Cultural and informational silos create a fragmented offering, hindering different arms of the bank to interact and limiting cross-sale revenue growth. Cross-departmental, education is a key piece of the puzzle when it comes to creating a unified offering, and employees can learn from one another through planned cross-departmental interactions and presentations. Once each department appreciates and trusts the value proposition of the other amazing things start happening!
One way to break down these walls is to have each department critical to the integrated wealth management offering create a “value proposition roadshow presentation” that they present to each of the other departments. The goal is to create an environment which appreciates teamwork, enhances trust across departmental boarders, and encourages an integrated approach thereby enhancing the client experience. Sophisticated technology can also obviously help facilitate this dynamic. For example, an online brokerage is a profitable asset for banks and brokerages, and can also be leveraged for attracting new business – both within existing clients and new users. In fact, according to a recent Aite Group research report, 44% of Gen-X and Gen-Y investors surveyed shifted assets to another investment firm or switched investment providers due to availability of online tools.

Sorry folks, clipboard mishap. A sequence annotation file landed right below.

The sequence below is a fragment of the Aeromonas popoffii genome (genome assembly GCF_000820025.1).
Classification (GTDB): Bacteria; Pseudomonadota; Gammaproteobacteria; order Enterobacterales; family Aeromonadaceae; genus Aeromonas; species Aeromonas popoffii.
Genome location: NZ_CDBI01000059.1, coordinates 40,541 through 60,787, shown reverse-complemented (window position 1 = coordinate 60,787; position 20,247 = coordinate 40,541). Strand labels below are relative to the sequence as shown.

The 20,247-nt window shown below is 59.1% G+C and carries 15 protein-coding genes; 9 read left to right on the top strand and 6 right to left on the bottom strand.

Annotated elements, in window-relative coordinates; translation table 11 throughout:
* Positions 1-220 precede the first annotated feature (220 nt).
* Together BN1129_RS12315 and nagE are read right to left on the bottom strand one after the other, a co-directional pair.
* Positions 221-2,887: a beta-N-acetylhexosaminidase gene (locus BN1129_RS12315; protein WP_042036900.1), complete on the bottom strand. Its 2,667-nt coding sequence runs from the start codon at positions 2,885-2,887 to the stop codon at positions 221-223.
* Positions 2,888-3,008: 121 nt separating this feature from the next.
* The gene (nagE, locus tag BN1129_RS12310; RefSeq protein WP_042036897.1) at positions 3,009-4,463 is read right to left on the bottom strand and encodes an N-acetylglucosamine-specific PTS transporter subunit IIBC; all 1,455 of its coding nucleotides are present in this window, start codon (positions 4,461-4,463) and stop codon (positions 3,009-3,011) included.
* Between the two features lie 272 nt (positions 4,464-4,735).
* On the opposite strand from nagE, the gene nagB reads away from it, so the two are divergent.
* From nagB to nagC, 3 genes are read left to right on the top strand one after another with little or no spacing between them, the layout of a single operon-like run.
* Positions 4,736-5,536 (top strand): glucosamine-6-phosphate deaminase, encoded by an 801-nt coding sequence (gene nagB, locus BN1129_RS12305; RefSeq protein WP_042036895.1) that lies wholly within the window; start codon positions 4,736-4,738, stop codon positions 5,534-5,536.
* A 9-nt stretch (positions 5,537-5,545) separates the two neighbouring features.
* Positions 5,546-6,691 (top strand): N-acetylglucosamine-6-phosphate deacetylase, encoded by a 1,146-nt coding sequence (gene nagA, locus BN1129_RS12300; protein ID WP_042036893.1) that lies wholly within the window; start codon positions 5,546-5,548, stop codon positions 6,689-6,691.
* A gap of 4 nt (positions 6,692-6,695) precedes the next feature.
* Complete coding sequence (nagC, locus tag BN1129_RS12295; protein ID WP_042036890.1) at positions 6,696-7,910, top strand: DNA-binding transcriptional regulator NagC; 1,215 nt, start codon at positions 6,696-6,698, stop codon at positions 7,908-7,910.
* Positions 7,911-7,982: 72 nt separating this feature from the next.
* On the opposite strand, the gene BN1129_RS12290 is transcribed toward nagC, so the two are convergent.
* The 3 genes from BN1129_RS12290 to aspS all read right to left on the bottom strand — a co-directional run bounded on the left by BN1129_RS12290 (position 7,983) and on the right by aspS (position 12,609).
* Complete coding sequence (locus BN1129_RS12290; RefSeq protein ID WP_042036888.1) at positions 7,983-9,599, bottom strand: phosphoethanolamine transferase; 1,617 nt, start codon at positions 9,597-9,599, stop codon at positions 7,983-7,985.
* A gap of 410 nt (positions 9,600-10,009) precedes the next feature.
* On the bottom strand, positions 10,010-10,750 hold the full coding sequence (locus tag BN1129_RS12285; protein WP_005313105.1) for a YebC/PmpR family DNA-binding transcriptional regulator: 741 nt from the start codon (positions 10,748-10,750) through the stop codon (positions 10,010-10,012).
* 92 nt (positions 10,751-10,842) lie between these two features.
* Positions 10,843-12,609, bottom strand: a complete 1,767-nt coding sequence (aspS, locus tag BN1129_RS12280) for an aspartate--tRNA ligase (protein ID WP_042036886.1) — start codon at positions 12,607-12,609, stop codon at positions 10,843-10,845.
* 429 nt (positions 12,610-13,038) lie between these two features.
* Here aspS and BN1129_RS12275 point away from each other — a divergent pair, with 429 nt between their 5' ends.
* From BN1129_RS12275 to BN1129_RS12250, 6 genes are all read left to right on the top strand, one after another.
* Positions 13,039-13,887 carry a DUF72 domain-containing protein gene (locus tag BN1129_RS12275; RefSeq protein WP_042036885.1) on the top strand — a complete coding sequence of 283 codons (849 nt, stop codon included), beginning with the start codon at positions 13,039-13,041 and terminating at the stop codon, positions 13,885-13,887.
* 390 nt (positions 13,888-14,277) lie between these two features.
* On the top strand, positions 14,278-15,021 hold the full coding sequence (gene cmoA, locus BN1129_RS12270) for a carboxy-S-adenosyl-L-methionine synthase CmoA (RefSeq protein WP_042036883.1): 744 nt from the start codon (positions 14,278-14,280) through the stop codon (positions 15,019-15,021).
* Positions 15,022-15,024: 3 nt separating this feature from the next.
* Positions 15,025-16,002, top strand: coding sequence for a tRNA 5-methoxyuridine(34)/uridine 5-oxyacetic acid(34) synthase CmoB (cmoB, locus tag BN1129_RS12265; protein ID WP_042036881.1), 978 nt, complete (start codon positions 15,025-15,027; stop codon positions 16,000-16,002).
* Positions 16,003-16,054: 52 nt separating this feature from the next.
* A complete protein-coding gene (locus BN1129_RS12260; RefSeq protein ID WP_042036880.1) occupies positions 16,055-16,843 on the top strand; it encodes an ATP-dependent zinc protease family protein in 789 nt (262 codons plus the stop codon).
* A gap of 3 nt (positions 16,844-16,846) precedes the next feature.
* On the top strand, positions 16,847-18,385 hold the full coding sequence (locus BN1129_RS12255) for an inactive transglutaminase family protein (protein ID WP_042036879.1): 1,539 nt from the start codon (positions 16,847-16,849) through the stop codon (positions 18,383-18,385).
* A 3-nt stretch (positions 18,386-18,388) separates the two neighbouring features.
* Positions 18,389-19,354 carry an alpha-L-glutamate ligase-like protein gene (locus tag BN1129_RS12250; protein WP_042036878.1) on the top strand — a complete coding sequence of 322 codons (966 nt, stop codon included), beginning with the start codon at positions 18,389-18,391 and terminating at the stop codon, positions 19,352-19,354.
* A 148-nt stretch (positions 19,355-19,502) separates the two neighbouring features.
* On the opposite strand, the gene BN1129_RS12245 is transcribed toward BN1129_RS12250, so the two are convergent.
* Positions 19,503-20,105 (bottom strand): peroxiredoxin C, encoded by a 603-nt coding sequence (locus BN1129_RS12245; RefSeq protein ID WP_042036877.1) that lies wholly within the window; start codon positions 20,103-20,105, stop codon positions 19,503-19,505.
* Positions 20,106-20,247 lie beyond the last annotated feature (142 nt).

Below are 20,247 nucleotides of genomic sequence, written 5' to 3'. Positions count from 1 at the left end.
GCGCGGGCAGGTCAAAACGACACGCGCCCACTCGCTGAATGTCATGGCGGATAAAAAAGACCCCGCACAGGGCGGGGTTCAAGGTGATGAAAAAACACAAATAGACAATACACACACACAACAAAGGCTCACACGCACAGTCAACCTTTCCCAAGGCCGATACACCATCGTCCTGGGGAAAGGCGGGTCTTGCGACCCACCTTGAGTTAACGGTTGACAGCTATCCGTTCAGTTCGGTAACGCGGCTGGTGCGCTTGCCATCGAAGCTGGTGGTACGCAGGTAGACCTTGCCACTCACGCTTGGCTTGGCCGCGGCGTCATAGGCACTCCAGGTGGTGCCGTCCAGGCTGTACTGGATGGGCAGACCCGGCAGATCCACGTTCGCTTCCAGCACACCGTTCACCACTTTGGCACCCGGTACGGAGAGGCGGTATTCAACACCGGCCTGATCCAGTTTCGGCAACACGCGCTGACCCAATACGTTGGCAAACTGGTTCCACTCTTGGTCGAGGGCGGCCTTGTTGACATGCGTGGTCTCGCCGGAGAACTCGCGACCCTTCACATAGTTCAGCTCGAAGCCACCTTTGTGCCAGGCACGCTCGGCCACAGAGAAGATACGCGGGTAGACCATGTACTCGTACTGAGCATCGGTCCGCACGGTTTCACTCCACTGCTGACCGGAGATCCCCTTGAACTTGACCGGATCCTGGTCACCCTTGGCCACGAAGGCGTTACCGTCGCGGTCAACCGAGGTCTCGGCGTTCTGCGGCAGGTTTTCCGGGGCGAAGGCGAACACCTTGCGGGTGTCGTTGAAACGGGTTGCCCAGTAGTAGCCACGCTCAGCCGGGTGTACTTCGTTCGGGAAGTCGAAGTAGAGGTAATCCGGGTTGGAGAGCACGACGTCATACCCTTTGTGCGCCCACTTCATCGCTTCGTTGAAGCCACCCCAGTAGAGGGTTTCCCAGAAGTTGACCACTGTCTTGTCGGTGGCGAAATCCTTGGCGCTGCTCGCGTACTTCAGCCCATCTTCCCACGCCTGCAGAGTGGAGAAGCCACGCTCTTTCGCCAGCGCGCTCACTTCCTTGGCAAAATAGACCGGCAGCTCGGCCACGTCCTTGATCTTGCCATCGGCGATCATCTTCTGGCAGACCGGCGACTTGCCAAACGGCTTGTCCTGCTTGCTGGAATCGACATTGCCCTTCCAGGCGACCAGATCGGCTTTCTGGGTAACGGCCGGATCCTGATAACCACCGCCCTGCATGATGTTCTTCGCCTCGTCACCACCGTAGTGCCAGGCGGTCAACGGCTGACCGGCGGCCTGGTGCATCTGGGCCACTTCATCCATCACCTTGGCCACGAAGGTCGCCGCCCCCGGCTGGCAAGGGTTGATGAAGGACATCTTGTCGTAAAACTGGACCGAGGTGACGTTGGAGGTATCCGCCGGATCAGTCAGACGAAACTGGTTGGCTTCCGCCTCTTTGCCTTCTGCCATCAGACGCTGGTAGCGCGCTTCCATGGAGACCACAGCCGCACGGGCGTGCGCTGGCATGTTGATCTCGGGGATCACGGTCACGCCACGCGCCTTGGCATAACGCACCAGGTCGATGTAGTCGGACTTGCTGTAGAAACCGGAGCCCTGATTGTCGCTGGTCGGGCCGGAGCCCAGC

Developing Best Practices to Maximize Profits
Although many banks follow their own unique strategies, there are some common themes that are evolving which we hear about when having discussions with program leaders at leading banks. We’ve seen a focus on increasing the accuracy of client segmentation and the mapping of cost effective tiered levels of services to each segment.
Inbound requests used to go directly to an advisor. Now inquiries may be vetted by a licensed platform rep, through the call center, or even via the online channel, thus leaving advisors to focus on the higher-net worth segments.
Additional strategies banks should consider include:
– Building a reliable, efficient, and institutionalized customer profiling system that enables the institution to place clients in the correct segments in the first place.
– Increase profitability by focusing on optimizing the cost-effectiveness of each delivery channel mapped to each client segment.
– Leverage a technology platform that allows the bank to deliver consolidated financial information to clients which enhances the customer experience.
– Measure the success of your integrated wealth management offerings by tracking and measuring the referral intensity between departments involved in the wealth management offerings.
An Integrated Future
The most commonly identified driver for banks who are currently focusing on providing robust online investments operations remains client retention, according to a recent Celent report. An integrated wealth management strategy that includes online offerings is imperative, as it will increase client retention, draw in new business, and position the bank as a full-service firm able to meet and exceed customers’ wealth management and banking expectations.